Digital oilfield management boosts information flow

Paul Boughton

John Gilmore and Stan DeVries outline how digital oilfield management is revolutionising the flow of information from business centres to shop floors.

Houston-based Cheniere Energy is developing a platform of three100percent owned LNG receiving terminal projects along the US Gulf Coast. The terminals will have an aggregate capacity of 9.9billion cubic feet per day (Bcf/d) on completion.

One of these terminalsat Sabine Passis currently in phase one of construction. This includes a receiving terminal with a regasification capacity of 2.6Bcf/dtwo unloading docks and three storage tanks capable of holding 10Bcf equivalent of LNG. The company has just an Environmental Assessment from the Federal Energy Regulatory Commission that gives it the go ahead with phase twowhich will expand the capacity of the terminal to 4Bcf/d.

Cheniere Energyrecognises the value of transferring information from the shop floor to the business centre – and also in the other direction.

Invensys has addressed this by building an IT infrastructure layer that uses multiple simulators to get around the issue of instrument tag-based systems. The problem here is that a lot of equipment often uses an identical naming system. In additionthe structure for naming can change across a plant.

The Invensys solution normalises equipment nomenclature and centralises operations. Its largest such deployment so far is in Omanwhere the system is deployed across 17 oil and gas fields.

Simulators are needed to study what is going on in wells and in gathering systems for real-time production allocation. During different projectsInvensys has accumulated lots of information from customer sites.

In the case of Shellfor examplethe company has developed techniques to look for emerging patterns in data that are indicative of particular events such as sand breakout or pressure drop. Then these can be addressed with appropriate remedial actions. Even soit can still be hard to take knowledge and associate it with a particular event because much plant IT still lives in a ‘tag time value’ world.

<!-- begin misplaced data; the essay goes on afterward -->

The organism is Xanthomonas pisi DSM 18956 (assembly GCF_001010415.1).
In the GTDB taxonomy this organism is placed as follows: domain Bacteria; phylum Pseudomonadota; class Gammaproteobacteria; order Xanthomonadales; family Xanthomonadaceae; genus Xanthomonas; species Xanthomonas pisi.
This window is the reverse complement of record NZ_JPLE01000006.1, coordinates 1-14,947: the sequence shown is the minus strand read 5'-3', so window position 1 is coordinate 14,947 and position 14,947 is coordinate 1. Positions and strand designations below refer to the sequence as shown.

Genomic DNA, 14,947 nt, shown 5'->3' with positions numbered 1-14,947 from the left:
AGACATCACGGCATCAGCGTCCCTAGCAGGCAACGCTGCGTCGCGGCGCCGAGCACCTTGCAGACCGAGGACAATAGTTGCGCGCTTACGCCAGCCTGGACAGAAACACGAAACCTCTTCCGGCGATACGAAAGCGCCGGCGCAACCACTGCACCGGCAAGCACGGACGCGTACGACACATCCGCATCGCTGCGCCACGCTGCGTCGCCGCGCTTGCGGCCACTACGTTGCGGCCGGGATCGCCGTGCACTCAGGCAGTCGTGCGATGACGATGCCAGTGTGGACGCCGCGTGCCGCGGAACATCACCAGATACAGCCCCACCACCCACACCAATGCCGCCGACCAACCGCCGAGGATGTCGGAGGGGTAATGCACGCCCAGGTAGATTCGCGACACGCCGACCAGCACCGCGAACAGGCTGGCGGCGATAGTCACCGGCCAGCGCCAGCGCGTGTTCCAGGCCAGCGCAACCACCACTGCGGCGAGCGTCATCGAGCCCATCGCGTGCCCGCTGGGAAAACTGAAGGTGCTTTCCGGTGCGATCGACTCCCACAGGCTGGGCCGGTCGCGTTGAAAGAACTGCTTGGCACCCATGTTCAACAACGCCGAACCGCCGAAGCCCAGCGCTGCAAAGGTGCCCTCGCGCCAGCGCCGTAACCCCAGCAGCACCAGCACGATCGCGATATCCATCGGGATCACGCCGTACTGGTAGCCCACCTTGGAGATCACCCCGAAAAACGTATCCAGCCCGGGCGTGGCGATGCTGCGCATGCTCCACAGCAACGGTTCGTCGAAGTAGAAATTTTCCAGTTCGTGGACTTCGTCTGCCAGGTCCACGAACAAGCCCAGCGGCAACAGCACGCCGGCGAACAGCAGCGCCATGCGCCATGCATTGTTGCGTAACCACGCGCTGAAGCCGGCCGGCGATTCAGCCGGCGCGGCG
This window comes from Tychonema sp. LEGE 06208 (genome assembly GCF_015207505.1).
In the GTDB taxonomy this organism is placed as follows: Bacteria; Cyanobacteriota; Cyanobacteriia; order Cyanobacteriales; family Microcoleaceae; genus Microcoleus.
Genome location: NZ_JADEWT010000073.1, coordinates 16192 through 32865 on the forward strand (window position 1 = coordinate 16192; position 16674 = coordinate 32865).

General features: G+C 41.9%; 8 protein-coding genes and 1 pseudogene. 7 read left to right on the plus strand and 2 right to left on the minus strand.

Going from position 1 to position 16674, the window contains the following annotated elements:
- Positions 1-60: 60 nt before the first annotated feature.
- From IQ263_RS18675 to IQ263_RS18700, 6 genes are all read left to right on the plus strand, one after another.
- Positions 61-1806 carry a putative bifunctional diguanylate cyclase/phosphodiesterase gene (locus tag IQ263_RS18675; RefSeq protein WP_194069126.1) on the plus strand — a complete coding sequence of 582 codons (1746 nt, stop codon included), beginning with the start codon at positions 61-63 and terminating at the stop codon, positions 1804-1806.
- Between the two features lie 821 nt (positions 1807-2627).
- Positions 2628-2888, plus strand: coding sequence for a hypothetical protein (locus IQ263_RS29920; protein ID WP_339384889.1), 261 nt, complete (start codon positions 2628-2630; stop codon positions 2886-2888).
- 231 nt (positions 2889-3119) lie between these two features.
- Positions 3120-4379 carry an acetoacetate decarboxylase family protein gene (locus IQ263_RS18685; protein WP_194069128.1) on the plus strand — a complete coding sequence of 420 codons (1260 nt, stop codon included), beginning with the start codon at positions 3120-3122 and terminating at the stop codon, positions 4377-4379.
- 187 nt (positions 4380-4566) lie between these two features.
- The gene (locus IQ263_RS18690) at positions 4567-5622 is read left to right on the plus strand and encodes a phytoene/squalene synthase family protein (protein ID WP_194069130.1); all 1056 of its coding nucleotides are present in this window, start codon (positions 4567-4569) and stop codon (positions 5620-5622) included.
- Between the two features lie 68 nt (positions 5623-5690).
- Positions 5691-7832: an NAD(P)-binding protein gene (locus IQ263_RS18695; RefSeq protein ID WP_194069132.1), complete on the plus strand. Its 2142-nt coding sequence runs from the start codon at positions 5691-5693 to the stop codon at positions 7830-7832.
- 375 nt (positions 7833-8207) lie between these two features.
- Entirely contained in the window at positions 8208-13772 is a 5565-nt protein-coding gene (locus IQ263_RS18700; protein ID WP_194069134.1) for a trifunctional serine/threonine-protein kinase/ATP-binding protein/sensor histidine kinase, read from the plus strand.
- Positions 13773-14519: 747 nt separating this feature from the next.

In effectthis is a data mining issue. But traditional data mining tools are not very good at time series analysis. What the Invensys solution does is capture discrete events – when they start and when they end. The system is constantly looking for patterns in the data; when things go from good to badwhen production drops offgas lift parameters changeflow from LNG terminal changes. The data is organised within Invensys’ ArchestrA collaborative environmentwhich simplifies structuring of production data so that business software can understand it. Here the data historian is crucial because it is both a focus for and a barrier to information flow. Traditionally it stores tagtime and value data. HoweverInvensys is transforming this by moving on from simply capturing event history to providing trends and forecasts.

One of the biggest transformations in terms of making this happenas has been seen at Sabine Passis the modern role of the ERP system. The old way of producing a report every 30days generated old history rather than actionable results. What the upstream business people want to do is to make enterprise finance visible to operators to help them make the best financial decisions.

Invensys offers such real time accounting with the Dynamic Performance Measurement package.

John Gilmore and Stan DeVries are with InvensysFoxboroMAUSA.


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